SciServer Compute enables users to create and use Jupyter Notebooks on servers that are close to the data stored on the SciServer system. SciServer provides two networked locations to store user data that are connected to a user’s Compute container: Persistent and Scratch storage.
- Persistent storage is permanent, and is backed up.
Scratch space allows users to temporarily store large datasets, but
- is shared between users,
- is not backed up, and
- should not be used for permanent storage.
To ensure that Persistent and Scratch storage do not become full, SciServer has introduced the following rules governing reclamation of Persistent and Scratch space.
SciServer currently allocates 10 GB of Persistent storage for each user.
- Attempts by users to exceed their Persistent data storage allocation may fail.
- SciServer reserves the right to delete a user’s Persistent data that is in excess of their allocation.
- User requests for additional Persistent storage will be considered on a per user basis.
SciServer provides 80 TB total of shared Scratch storage space for all users.
- SciServer reserves the right to delete Scratch data after a Grace Period of 72 hours.
- The Grace Period begins at the creation of the file or database schema.
- Modifying a file or database schema does not reset the grace period.
- The oldest data files or schemas will be deleted first.
- User requests for additional Scratch storage or time will be considered on a per user basis.
- Users will be notified by email 24 hours before their Persistent or Scratch data is deleted.
SciServer’s Data Storage Policy is subject to change. However, SciServer will not delete user data as a result of a policy change that decreases users’ storage allocation.
Use of SciServer Compute implies acknowledgement and acceptance of the SciServer Data Storage Policy.
SciServer tools and services may only be used for non-commercial purposes. Logging in and using the SciServer system implies your acknowledgement and acceptance of this policy.
User Policies: Use of IT Resources
- Acceptable Use
Acceptable use of IT Resources is use that is consistent with Johns Hopkins’ missions of education, research, service, and patient care, and is legal, ethical, and honest. Acceptable use must respect intellectual property, ownership of data, system security mechanisms, and individuals’ rights to privacy and freedom from intimidation, harassment, and annoyance. Further, it must show consideration in the consumption and utilization of IT Resources, and it must not jeopardize Johns Hopkins’ not-for-profit status. Incidental personal use of IT Resources is permitted if consistent with applicable JH and divisional policy, and if such use is reasonable, not excessive, and does not impair work performance or productivity.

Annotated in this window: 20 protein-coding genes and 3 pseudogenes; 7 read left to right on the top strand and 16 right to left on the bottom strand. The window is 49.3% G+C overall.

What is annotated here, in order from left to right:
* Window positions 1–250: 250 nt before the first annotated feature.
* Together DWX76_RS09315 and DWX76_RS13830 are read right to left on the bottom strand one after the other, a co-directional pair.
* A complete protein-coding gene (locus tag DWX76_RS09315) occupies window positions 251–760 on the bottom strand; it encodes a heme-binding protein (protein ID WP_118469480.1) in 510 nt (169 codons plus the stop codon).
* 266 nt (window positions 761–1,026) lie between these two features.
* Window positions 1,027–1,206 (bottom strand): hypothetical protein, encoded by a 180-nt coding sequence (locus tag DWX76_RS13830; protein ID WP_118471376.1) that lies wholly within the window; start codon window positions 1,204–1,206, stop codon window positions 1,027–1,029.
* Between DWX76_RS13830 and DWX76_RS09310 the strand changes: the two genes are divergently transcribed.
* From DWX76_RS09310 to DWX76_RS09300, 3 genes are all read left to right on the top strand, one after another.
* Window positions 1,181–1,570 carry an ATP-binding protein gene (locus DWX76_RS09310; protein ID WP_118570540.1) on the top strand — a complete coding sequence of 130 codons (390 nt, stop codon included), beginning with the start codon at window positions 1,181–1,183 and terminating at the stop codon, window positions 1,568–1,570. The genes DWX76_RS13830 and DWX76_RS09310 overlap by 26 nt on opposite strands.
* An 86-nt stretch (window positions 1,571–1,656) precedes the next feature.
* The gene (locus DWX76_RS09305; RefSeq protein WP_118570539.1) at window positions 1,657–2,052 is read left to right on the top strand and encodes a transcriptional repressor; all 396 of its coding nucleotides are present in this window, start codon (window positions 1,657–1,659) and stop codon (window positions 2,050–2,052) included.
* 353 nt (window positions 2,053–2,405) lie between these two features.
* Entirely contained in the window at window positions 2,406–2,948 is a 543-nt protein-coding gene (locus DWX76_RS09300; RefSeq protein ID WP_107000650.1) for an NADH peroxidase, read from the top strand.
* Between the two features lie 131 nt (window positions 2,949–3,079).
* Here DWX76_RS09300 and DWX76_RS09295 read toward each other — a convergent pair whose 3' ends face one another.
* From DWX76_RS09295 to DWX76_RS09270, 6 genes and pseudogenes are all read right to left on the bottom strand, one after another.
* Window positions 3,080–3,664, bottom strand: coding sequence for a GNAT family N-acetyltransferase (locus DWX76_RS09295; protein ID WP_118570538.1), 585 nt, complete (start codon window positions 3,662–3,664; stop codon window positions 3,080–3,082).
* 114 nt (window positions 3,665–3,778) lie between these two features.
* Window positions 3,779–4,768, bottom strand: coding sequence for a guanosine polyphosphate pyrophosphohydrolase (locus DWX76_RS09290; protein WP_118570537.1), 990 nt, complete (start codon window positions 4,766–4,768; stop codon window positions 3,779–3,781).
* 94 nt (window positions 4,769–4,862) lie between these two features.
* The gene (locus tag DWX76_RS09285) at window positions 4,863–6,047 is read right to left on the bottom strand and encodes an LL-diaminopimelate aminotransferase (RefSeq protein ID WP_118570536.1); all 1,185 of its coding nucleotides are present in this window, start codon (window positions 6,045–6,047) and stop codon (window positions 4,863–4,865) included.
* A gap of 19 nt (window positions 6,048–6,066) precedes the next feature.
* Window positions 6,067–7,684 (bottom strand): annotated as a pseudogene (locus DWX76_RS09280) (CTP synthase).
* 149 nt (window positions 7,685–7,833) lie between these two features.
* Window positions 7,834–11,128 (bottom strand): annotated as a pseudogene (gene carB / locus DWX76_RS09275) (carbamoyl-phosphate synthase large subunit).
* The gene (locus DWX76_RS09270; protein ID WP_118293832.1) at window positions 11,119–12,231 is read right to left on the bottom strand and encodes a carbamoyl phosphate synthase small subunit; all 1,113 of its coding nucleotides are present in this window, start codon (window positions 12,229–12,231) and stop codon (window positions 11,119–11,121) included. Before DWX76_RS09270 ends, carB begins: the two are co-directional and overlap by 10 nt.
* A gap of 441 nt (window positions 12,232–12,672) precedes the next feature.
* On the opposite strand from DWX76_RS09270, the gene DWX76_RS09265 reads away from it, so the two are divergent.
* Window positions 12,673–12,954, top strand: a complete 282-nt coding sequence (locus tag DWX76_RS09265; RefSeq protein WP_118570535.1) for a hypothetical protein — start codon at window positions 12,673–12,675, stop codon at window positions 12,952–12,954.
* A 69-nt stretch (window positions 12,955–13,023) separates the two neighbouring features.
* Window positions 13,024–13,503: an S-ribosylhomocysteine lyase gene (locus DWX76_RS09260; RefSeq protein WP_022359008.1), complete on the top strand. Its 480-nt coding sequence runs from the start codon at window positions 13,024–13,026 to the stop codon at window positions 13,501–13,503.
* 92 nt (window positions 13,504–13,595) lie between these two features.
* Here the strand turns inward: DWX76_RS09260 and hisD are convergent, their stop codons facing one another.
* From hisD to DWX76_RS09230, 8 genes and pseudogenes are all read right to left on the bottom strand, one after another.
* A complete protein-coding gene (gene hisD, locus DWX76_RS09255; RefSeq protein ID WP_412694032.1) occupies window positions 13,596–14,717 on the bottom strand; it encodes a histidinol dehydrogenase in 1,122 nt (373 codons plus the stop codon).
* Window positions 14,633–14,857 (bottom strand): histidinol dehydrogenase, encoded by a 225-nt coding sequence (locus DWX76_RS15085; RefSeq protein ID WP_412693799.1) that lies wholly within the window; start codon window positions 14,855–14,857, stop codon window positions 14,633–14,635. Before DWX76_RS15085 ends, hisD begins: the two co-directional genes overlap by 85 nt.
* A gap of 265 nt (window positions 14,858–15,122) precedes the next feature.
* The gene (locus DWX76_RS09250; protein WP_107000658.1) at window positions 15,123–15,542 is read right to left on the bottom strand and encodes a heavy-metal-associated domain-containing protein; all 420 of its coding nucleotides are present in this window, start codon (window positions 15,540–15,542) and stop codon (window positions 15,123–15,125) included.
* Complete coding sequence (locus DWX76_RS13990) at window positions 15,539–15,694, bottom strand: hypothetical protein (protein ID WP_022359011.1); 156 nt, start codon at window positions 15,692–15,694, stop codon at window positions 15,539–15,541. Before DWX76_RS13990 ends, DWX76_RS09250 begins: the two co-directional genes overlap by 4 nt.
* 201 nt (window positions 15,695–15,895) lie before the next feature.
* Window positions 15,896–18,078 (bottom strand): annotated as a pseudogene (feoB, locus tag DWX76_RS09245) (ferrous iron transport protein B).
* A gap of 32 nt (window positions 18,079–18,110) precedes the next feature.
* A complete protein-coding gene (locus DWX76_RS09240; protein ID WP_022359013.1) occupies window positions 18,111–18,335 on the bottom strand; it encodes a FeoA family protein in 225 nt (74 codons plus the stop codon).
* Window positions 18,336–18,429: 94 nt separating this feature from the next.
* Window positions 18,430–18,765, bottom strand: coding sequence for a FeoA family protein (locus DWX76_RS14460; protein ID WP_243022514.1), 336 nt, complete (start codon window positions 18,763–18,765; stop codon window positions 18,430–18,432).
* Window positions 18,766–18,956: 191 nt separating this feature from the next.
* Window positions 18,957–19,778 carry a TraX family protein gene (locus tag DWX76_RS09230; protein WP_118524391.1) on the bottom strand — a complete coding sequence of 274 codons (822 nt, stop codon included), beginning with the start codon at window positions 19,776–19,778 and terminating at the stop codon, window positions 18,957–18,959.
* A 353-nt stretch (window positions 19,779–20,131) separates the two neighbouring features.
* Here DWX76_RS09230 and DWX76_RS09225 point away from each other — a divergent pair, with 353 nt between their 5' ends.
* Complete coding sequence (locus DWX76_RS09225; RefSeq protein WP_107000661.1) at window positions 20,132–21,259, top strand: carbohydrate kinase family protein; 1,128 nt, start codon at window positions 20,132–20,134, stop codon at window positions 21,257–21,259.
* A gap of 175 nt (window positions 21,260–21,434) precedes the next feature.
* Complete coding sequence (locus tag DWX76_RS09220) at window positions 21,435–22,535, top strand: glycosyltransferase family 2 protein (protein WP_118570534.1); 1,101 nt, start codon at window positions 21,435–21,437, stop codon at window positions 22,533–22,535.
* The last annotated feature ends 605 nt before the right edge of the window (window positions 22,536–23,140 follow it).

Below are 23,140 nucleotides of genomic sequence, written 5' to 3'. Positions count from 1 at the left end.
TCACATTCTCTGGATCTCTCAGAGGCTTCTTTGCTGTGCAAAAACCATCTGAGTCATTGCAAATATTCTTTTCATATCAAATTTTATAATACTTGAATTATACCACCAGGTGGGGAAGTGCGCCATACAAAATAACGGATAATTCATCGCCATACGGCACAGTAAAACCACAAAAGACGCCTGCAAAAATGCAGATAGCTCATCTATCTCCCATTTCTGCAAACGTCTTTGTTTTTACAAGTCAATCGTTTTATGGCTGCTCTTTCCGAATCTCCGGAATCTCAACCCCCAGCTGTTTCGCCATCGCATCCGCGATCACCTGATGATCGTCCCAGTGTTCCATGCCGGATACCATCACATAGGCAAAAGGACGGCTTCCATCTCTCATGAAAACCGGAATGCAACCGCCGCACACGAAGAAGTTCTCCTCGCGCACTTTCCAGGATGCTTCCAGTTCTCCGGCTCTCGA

- Unacceptable Use
- Unacceptable use of IT Resources includes, but is not limited to:
- Unauthorized access to or unauthorized use of JH IT Resources.
- Use of IT Resources in violation of any applicable law.
- Harassing others by sending annoying, abusive, profane, threatening, defamatory, offensive, or unnecessarily repetitive messages or web-site postings, or by sending messages or web-site postings that appear to come from someone other than the sender.
- Any activity designed to hinder another person’s or institution’s use of its own information technology resources.
- Privacy violations (e.g., disclosure or misuse of private information of others).
- Installation of inappropriate software or hardware on IT Resources (e.g., network or password “sniffing” software, offensive applications, and malicious software).
- Any use of copyrighted materials in violation of copyright laws or of vendor licensing agreements (e.g. illegal downloading and/or sharing of media files or computer software).
- Intentional, non-incidental acquisition, storage, and/or display of sexually explicit images, except for acknowledged, legitimate medical, scholarly, educational, or forensic purposes. Exposure and/or display of such material may be offensive, constitute sexual harassment or create a hostile work environment.
- Security breaches, intentional or otherwise, including, as examples, improper disclosure of a password, use of another user’s account, or negligent management of a server resulting in its unauthorized use or compromise.
- Commercial use of IT Resources for business purposes not related to Johns Hopkins.
- Use (e.g. e-mail, social media, blogs), without specific authorization, to imply JH support (as opposed to personal support) for any position or proposition.
- Use to engage in activities, including for example certain political activities, prohibited to tax exempt 501 (c) (3) organizations or that otherwise may result in a hostile work environment.